This a security note on TEXT SCAMS with a COVID19 theme. (By the way, these are also called ‘SMS phishing’ or smishing attacks.)
Now is the time to be more cautious about scams than ever before. The Pandemic has raised sanitation awareness and emphasized safe practices to minimize the spread of germs / viruses.
However, germs aren’t the only thing going around. Nearly one-fifth of all phishing email messages identified now feature coronavirus or COVID-19 as part of their content.
In addition, Ransomware attacks are up over 150%.
Please review the smishing tips below to ensure that you, your family, and your company remain protected and secure sensitive information:
- Do not respond to calls or texts from unknown numbers, or any others that appear suspicious.
- Never share your personal or financial information via email, text messages, or over the phone.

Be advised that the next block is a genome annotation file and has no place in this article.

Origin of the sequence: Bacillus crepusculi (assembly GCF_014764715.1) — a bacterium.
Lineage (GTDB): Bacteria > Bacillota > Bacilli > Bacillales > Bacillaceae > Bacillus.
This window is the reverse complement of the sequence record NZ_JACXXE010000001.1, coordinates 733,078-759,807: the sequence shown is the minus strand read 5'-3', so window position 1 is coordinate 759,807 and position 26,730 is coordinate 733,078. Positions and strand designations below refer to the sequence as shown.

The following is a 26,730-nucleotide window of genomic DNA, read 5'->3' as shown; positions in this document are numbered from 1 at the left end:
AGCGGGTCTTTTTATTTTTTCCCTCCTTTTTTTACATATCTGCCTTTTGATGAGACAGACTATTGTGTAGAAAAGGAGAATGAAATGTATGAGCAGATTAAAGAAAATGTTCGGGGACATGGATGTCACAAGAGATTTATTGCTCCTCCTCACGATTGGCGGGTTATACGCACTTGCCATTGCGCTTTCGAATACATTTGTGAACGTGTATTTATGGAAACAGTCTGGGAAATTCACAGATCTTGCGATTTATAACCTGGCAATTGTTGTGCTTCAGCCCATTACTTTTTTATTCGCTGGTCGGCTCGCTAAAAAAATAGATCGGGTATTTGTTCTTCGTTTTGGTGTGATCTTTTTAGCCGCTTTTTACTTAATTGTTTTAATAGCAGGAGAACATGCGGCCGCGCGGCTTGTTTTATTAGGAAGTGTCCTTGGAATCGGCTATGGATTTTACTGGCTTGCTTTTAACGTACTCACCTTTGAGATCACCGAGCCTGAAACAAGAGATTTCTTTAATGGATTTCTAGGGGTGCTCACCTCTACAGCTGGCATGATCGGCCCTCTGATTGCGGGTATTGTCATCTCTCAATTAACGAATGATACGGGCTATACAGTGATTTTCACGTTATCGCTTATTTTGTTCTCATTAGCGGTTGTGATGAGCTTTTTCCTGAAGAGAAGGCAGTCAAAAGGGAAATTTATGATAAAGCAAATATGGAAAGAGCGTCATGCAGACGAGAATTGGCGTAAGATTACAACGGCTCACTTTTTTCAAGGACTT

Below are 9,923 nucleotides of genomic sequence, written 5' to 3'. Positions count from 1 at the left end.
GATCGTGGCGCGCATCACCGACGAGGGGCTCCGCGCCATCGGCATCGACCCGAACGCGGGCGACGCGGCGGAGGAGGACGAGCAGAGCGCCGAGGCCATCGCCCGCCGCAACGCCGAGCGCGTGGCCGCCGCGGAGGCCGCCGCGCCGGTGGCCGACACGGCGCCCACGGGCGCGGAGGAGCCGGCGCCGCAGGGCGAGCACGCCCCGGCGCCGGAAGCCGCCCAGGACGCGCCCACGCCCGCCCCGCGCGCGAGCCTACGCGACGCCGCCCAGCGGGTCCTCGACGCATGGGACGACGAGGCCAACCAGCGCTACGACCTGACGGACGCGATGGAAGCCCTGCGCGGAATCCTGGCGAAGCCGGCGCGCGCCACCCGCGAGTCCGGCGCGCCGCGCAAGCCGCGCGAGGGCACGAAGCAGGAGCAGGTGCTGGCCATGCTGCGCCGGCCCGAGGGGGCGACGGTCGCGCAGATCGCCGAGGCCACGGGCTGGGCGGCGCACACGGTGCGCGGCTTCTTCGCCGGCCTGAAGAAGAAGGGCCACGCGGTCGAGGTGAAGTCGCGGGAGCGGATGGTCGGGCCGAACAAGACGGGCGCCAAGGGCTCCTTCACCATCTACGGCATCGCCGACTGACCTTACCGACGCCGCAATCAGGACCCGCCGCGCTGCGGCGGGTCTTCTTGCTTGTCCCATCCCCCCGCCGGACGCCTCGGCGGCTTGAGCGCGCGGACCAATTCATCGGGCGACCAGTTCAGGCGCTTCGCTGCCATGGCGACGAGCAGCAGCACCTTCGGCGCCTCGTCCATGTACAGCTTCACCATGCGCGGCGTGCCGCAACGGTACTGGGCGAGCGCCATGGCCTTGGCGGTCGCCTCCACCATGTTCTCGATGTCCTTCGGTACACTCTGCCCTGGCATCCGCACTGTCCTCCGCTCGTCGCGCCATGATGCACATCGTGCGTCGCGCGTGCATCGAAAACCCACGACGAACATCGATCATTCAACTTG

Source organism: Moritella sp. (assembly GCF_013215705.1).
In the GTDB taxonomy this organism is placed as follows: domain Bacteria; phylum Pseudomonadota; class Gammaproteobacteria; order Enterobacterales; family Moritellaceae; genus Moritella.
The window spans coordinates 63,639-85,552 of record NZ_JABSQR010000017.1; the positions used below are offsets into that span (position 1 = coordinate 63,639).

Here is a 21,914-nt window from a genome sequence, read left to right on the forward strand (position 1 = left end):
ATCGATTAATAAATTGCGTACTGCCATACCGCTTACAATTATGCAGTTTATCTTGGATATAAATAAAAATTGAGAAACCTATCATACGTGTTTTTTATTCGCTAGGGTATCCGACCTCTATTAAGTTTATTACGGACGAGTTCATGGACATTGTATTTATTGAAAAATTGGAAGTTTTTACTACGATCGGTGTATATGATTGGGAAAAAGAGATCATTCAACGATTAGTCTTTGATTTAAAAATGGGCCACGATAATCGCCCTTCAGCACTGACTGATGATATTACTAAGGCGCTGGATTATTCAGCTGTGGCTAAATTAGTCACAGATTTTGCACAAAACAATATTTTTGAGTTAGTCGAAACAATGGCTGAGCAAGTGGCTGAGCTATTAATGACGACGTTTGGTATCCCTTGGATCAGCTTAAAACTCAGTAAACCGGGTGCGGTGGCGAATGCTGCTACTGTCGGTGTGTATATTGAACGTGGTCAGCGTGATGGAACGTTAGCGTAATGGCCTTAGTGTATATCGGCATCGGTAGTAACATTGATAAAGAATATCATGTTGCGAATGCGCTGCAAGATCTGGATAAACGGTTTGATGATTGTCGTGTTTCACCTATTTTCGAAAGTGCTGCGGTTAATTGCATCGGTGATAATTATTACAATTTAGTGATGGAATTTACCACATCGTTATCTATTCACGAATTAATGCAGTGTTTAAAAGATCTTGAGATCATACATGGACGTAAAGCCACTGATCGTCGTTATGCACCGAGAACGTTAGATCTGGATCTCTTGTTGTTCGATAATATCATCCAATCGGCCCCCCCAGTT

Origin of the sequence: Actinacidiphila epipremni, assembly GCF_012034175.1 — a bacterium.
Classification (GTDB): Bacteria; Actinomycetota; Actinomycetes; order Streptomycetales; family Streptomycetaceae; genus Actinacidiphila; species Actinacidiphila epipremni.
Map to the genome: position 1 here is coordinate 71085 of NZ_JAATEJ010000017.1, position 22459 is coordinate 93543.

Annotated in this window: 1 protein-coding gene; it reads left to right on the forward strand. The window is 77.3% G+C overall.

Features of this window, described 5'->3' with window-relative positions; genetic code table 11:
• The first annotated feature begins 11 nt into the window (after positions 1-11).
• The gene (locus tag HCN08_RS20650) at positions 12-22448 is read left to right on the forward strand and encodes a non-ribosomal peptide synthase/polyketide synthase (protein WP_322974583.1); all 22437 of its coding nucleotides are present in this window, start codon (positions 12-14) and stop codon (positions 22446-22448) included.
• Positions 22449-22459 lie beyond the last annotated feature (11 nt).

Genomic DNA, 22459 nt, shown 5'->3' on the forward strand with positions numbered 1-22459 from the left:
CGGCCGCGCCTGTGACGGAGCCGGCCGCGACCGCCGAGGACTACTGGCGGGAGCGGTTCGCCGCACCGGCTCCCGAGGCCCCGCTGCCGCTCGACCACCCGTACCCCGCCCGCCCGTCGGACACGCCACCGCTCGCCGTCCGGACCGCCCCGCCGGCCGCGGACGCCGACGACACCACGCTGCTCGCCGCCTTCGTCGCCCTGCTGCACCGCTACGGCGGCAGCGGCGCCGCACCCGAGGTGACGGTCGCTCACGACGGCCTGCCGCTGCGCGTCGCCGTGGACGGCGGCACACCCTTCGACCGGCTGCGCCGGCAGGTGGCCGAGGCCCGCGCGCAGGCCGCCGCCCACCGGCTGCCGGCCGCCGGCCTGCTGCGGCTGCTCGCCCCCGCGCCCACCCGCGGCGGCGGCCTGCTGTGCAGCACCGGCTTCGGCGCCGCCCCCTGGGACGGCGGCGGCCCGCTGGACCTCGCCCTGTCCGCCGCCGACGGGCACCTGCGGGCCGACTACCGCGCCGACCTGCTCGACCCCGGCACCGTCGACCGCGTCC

- Be cautious if you’re being pressured to share any information or make a payment immediately.
- Scammers often spoof phone numbers to trick you into answering or responding. Remember that government agencies will never call you to ask for personal information or money.
- Do not respond to or click any links in a suspicious text message. If you receive a text with a suspicious link that seems out of character, call the sender using a verified phone number provided directly by the source to make sure they weren’t hacked..
As one text scam example, we included the smishing example in the image above that encourages the recipient to click the link based on the ‘close contact’ advice (which many will find compelling).